Sunday, November 11, 2007

Homemade Bagels

Sometime in the mid-Nineties, after I had been baking bread for a couple of years, I decided to try my hand at making bagels. The results were particularly satisfying, and the process was not as difficult as I had anticipated. At the end of Carleton's 2006 winter term, I had my beginning Latin class over for brunch and made bagels (served with cream cheese and lox). One of my students lived in Carleton's Dacie Moses House, and last year introduced homemade bagels, following my recipe, as a regular Saturday night treat. My bagels have also been served in the Dean's Office at Carleton and auctioned off at the First U.C.C. silent auction. After several years, the old bagel shop in Northfield is still standing empty. If you enjoy baking, and miss fresh bagels as much as I do, why not try making bagels at home?

Step One: In a large bowl, mix 2 cups warm water, 1 T yeast, 3 heaping T sugar, and 1 heaping T salt. Gradually stir in 4 cups of unbleached white flour. When the dough is thick enough, turn it out onto a floured surface and knead, adding more flour as needed to made a firm, non-sticky dough. Knead for about ten minutes, until firm, glossy, and resilient. Place in a oiled bowl and cover with a tea towel to rise, about one hour (until doubled in size).

Step Two: Set a large pot of water to boil; add 2 T sugar to the boiling water. Meanwhile, divide the dough into a dozen balls of equal size. Slightly flatten each ball, then push your thumb through the middle to create the center hole. Work your fingers into the hole and roll the dough evenly against your palm to create a ring with a central hole about an inch-and-a-half in diameter. Let the bagels rest, covered, for ten minutes. Meanwhile, butter two baking sheets and sprinkle lightly with cornmeal, and preheat the oven to 425°F.

Step Three: In batches of three or four, drop the bagels into the boiling water and let boil for three to four minutes. Remove each batch and let the bagels dry slightly on dish towels. When all of the bagels have been boiled and dried, arrange them on the baking sheets, six to a sheet. Glaze each bagel with a little egg white and water mixture, and sprinkle with your favorite toppings (I usually make some poppy seed, sesame seed, onion, and kosher salt bagels; the ones in the photograph above, baked this morning, are sesame seed). Bake for 25-30 minutes. You may want to turn the bagels over carefully after 15 minutes or so to ensure even browning. Make sure they don't burn! When the bagels are done, remove them from the oven and set them on a rack to cool.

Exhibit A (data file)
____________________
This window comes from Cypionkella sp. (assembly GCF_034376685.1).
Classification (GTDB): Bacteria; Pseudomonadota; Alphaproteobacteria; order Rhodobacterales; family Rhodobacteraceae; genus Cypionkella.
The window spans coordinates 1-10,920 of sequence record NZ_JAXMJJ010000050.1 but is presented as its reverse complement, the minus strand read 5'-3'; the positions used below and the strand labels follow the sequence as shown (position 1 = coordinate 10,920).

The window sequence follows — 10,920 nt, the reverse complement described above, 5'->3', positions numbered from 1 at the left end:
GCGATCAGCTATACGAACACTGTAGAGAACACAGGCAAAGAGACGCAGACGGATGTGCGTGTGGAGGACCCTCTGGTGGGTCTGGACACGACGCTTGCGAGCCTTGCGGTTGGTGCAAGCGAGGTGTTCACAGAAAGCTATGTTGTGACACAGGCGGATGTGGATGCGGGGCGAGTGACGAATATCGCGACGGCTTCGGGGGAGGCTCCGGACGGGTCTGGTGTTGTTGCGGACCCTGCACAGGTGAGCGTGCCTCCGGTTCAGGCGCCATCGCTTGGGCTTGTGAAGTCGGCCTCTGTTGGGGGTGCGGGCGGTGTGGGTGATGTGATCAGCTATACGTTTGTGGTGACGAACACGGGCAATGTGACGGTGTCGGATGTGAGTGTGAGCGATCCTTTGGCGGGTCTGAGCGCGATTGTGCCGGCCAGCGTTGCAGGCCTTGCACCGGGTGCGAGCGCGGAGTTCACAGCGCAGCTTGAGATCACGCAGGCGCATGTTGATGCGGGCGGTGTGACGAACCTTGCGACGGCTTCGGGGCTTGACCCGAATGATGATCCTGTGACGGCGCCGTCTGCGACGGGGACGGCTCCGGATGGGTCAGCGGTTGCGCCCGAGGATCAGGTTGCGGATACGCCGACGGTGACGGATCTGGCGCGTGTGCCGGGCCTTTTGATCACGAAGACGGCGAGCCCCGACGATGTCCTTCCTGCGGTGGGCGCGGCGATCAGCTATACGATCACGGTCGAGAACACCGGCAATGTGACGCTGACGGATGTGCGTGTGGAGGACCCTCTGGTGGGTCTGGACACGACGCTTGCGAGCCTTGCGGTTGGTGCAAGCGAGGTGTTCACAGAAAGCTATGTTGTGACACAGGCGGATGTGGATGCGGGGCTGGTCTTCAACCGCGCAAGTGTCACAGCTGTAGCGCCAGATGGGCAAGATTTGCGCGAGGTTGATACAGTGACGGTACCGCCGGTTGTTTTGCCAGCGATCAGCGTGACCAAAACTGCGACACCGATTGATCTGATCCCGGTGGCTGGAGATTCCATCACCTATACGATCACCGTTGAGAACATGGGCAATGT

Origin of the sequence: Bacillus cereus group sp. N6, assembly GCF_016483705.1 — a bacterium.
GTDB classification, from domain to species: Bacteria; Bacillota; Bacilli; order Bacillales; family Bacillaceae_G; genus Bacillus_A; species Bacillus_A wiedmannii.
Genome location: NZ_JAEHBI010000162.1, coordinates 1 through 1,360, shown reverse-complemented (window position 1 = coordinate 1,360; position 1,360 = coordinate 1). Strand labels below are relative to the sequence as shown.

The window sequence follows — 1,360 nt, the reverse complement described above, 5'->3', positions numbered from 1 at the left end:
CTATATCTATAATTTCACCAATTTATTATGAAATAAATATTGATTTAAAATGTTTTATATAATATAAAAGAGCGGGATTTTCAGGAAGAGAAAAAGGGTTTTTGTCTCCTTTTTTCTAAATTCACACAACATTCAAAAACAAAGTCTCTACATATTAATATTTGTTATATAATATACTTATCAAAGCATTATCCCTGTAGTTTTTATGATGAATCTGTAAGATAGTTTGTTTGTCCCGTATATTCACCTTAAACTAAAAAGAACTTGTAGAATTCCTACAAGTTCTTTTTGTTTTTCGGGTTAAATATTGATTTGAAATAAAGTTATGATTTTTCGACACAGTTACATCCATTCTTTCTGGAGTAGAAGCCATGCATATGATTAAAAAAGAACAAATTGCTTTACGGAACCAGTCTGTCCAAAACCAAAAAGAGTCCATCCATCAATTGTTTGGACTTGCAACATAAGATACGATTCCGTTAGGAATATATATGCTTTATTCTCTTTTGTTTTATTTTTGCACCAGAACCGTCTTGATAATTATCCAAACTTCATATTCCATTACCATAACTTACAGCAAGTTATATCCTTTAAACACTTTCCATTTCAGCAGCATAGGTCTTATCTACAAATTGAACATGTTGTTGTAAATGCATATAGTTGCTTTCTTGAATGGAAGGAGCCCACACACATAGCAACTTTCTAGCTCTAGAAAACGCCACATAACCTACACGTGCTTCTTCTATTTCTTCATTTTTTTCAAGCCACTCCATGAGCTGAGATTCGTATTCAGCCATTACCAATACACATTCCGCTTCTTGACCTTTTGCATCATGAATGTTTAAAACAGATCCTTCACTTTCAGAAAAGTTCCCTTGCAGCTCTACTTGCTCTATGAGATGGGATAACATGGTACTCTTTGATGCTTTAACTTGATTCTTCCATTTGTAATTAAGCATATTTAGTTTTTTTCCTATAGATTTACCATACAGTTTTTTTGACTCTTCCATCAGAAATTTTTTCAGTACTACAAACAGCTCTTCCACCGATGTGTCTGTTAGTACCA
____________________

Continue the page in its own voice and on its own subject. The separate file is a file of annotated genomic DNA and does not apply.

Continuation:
If you need a cookbook in front of you to follow the recipe, this recipe is adapted from "Les Bagels de Jo Goldenberg" in Bernard Clayton's New Complete Book of Breads (1987), pages 556-558.

My next baking project is to learn how to make bialys. There's a recipe at the back of Mimi Sheraton's book The Bialy Eaters: The Story of a Bread and a Lost World (2000), the story of the food writer's journey to Bialystok in Poland, and around the world, tracing the origins and diaspora of the bialy—a cousin of the bagel now available in its most famous form at Kossar's on Grand Street in New York.


kookiejar said...

Wow, Rob. You are multi-talented. I've never made bagels at home. Right now I'm trying to master the fine art of home made biscotti (and failing). I may have to switch projects. :)

Jim H. said...

A college friend moved to Haddon Hieghts, NJ years ago. Whenever we'd visit, one of the highlights was an early morning walk to the bagel shop for fresh bagels and coffee. I always thought bagels had to be made east of the Susquehana River and in the middle of the night to be any good.

Yours look delicious, however...

fabrile heart said...

Well I'll have to try that one out, won't I? :)

Martha J. said...

Thank you thank you thank you Rob- will try these in Denver and see what happens! Have you ever put on anchovy toppings? Just a thought--

Shan said...

Wow! Totally impressive!!! Maybe YOU'RE the one destined to fill that empty bagel-shop storefront?

New Poem: "Phrasebook"

My poem " Phrasebook " has been published online in Ergon: Greek/American Arts and Letters .